Recognizing the security workforce shortage is one thing. Addressing it is quite another. What will it take to truly grow the workforce? Diana Burley of The George Washington University shares her vision.
To help prevent data breaches involving business associates, healthcare organizations need to develop vendor management programs with razor-sharp requirements, says risk management expert Rocco Grillo.
Letting women make mistakes, as men are allowed to do, could help grow the female IT security workforce from its current level of less than 30 percent. That's a conclusion of a panel of IT security experts assembled by Information Security Media Group.
Healthcare organizations that base their information security programs on HIPAA compliance are making a major blunder, says security consultant Brad Keller, who explains why that strategy is short-sighted.
A critical step in the successful implementation of role-based access control at healthcare organizations is first committing to do time-intensive prep work, says security expert Christopher Paidhrin of PeaceHealth.
Continuous monitoring is helping Freddie Mac reduce the number of security controls it uses to safeguard its information systems, says CISO Patricia Titus, who summarizes lessons that can apply to government and private-sector entities.
Florida's recent rollout of knowledge-based authentication in the application process for various benefits programs, including Medicaid, is already helping to crack down on ID theft and fraud, says Andrew McClenahan, who heads the effort.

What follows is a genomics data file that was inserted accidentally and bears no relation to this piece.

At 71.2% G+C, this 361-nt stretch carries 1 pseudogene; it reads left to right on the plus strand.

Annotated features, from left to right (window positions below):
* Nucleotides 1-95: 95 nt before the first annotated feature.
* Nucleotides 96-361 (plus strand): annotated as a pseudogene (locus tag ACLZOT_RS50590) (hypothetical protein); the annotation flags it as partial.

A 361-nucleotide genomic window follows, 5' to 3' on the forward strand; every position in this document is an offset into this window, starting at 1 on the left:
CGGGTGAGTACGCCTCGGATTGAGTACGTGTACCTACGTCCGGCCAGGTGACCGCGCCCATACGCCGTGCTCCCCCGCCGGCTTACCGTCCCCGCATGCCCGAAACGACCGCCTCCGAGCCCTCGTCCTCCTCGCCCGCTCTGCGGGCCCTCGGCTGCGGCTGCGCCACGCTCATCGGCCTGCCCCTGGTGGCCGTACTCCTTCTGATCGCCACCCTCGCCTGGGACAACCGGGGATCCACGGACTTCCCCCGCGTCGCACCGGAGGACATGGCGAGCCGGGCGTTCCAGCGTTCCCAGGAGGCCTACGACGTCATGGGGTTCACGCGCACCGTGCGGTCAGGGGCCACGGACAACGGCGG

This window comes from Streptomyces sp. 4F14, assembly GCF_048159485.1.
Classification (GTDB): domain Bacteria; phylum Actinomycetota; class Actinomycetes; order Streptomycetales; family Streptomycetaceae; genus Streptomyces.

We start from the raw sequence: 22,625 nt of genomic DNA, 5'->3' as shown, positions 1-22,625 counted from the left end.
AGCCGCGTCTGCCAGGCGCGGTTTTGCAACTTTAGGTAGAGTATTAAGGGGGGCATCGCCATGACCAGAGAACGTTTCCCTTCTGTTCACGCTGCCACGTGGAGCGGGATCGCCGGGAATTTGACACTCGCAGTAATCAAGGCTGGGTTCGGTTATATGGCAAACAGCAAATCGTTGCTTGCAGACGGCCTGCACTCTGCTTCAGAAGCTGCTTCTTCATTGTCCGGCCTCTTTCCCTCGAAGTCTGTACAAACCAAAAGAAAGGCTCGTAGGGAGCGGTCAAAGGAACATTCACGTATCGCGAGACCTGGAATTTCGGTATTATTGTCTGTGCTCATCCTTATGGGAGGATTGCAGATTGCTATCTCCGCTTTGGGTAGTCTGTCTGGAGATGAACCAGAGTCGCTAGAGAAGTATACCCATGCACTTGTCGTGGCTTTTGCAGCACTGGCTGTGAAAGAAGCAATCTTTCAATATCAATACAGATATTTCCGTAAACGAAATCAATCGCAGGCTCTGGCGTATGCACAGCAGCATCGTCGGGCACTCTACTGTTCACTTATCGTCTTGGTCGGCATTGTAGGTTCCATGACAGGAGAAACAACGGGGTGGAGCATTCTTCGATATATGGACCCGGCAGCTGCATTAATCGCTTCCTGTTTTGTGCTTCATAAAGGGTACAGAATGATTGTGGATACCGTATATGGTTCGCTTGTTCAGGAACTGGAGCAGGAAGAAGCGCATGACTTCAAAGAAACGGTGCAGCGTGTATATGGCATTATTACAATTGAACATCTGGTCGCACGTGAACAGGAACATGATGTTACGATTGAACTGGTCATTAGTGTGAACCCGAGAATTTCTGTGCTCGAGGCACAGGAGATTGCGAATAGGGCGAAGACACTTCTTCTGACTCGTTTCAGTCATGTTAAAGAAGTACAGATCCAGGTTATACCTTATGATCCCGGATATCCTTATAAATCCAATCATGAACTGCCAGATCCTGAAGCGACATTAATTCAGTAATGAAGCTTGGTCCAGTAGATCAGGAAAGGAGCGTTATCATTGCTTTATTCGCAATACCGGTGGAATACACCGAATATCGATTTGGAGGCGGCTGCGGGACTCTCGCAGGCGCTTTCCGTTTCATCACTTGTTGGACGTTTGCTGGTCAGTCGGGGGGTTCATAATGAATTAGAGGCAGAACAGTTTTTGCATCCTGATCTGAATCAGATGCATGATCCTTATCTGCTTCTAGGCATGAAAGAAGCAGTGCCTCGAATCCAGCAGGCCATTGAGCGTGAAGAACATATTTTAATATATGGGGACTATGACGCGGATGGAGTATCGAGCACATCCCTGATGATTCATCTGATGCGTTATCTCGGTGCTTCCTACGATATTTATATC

Imagine a cyber-attack that disables an electricity distribution center. What's the role of the U.S. military, government or the utility company in defending and retaliating? That's a question on the mind of Army Col. Gregory Conti.
Customers increasingly use digital channels to interact with organizations. But these interactions raise new security concerns that must be addressed by IAM solutions, says David Gormley of CA Technologies.
Healthcare organizations should take several key steps to ensure the cybersecurity of medical devices, including "walling off" certain devices from the network, says Rick Comeau of the Center for Internet Security.
The folks at PricewaterhouseCoopers, after surveying 500 U.S. business, law enforcement and government executives, conclude that the vast majority of cybersecurity programs fall very short of the federal government's cybersecurity framework goals....
Healthcare organizations are becoming a bigger target for cybercriminals because so much more clinical and financial information is now stored in potentially vulnerable information systems, says security expert Mac McMillan.